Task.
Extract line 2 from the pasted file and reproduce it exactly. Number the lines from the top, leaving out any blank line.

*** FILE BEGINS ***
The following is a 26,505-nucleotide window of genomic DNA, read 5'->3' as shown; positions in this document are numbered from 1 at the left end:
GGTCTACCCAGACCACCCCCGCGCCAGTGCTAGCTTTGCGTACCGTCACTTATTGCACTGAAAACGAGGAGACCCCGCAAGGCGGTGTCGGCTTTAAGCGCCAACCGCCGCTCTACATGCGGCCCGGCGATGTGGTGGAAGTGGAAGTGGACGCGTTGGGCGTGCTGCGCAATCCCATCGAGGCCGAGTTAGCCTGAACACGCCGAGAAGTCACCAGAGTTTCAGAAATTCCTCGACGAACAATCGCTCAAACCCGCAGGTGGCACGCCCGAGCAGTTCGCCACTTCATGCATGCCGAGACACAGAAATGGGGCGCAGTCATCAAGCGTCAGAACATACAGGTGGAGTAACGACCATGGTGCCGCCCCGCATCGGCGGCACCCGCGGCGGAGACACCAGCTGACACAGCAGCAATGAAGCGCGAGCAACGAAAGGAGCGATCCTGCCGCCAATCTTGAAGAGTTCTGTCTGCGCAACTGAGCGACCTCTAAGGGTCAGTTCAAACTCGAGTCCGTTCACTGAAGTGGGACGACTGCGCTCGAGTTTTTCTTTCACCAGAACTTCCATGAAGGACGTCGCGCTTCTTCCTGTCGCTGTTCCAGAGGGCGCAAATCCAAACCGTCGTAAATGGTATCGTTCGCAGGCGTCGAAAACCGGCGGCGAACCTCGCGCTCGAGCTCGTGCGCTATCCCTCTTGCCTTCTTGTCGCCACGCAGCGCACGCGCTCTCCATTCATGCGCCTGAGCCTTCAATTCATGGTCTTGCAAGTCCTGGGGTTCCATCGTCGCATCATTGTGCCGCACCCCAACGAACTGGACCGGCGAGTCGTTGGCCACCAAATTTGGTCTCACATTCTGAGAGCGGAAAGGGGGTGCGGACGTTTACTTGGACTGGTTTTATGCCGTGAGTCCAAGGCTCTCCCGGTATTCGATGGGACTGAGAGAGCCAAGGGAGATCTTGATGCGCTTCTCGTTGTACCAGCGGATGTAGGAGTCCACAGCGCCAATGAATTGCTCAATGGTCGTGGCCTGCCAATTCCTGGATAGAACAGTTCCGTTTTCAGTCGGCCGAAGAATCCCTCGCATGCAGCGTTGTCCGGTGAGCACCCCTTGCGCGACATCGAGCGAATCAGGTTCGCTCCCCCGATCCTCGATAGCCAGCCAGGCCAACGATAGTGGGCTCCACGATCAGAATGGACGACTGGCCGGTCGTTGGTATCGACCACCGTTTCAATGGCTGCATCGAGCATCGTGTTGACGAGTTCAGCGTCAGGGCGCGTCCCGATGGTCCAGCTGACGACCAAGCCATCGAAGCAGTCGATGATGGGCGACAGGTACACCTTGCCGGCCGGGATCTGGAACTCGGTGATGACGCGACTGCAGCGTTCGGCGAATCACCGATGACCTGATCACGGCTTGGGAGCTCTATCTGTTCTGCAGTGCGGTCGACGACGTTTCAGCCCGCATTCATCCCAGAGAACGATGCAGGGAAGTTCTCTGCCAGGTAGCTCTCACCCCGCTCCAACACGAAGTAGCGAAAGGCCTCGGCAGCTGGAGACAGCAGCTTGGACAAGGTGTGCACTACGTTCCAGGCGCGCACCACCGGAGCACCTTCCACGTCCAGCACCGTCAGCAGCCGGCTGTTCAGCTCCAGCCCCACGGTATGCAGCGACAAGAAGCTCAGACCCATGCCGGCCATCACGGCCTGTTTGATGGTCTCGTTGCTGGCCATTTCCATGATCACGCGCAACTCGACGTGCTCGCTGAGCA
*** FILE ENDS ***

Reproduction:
GGTCTACCCAGACCACCCCCGCGCCAGTGCTAGCTTTGCGTACCGTCACTTATTGCACTGAAAACGAGGAGACCCCGCAAGGCGGTGTCGGCTTTAAGCGCCAACCGCCGCTCTACATGCGGCCCGGCGATGTGGTGGAAGTGGAAGTGGACGCGTTGGGCGTGCTGCGCAATCCCATCGAGGCCGAGTTAGCCTGAACACGCCGAGAAGTCACCAGAGTTTCAGAAATTCCTCGACGAACAATCGCTCAAACCCGCAGGTGGCACGCCCGAGCAGTTCGCCACTTCATGCATGCCGAGACACAGAAATGGGGCGCAGTCATCAAGCGTCAGAACATACAGGTGGAGTAACGACCATGGTGCCGCCCCGCATCGGCGGCACCCGCGGCGGAGACACCAGCTGACACAGCAGCAATGAAGCGCGAGCAACGAAAGGAGCGATCCTGCCGCCAATCTTGAAGAGTTCTGTCTGCGCAACTGAGCGACCTCTAAGGGTCAGTTCAAACTCGAGTCCGTTCACTGAAGTGGGACGACTGCGCTCGAGTTTTTCTTTCACCAGAACTTCCATGAAGGACGTCGCGCTTCTTCCTGTCGCTGTTCCAGAGGGCGCAAATCCAAACCGTCGTAAATGGTATCGTTCGCAGGCGTCGAAAACCGGCGGCGAACCTCGCGCTCGAGCTCGTGCGCTATCCCTCTTGCCTTCTTGTCGCCACGCAGCGCACGCGCTCTCCATTCATGCGCCTGAGCCTTCAATTCATGGTCTTGCAAGTCCTGGGGTTCCATCGTCGCATCATTGTGCCGCACCCCAACGAACTGGACCGGCGAGTCGTTGGCCACCAAATTTGGTCTCACATTCTGAGAGCGGAAAGGGGGTGCGGACGTTTACTTGGACTGGTTTTATGCCGTGAGTCCAAGGCTCTCCCGGTATTCGATGGGACTGAGAGAGCCAAGGGAGATCTTGATGCGCTTCTCGTTGTACCAGCGGATGTAGGAGTCCACAGCGCCAATGAATTGCTCAATGGTCGTGGCCTGCCAATTCCTGGATAGAACAGTTCCGTTTTCAGTCGGCCGAAGAATCCCTCGCATGCAGCGTTGTCCGGTGAGCACCCCTTGCGCGACATCGAGCGAATCAGGTTCGCTCCCCCGATCCTCGATAGCCAGCCAGGCCAACGATAGTGGGCTCCACGATCAGAATGGACGACTGGCCGGTCGTTGGTATCGACCACCGTTTCAATGGCTGCATCGAGCATCGTGTTGACGAGTTCAGCGTCAGGGCGCGTCCCGATGGTCCAGCTGACGACCAAGCCATCGAAGCAGTCGATGATGGGCGACAGGTACACCTTGCCGGCCGGGATCTGGAACTCGGTGATGACGCGACTGCAGCGTTCGGCGAATCACCGATGACCTGATCACGGCTTGGGAGCTCTATCTGTTCTGCAGTGCGGTCGACGACGTTTCAGCCCGCATTCATCCCAGAGAACGATGCAGGGAAGTTCTCTGCCAGGTAGCTCTCACCCCGCTCCAACACGAAGTAGCGAAAGGCCTCGGCAGCTGGAGACAGCAGCTTGGACAAGGTGTGCACTACGTTCCAGGCGCGCACCACCGGAGCACCTTCCACGTCCAGCACCGTCAGCAGCCGGCTGTTCAGCTCCAGCCCCACGGTATGCAGCGACAAGAAGCTCAGACCCATGCCGGCCATCACGGCCTGTTTGATGGTCTCGTTGCTGGCCATTTCCATGATCACGCGCAACTCGACGTGCTCGCTGAGCA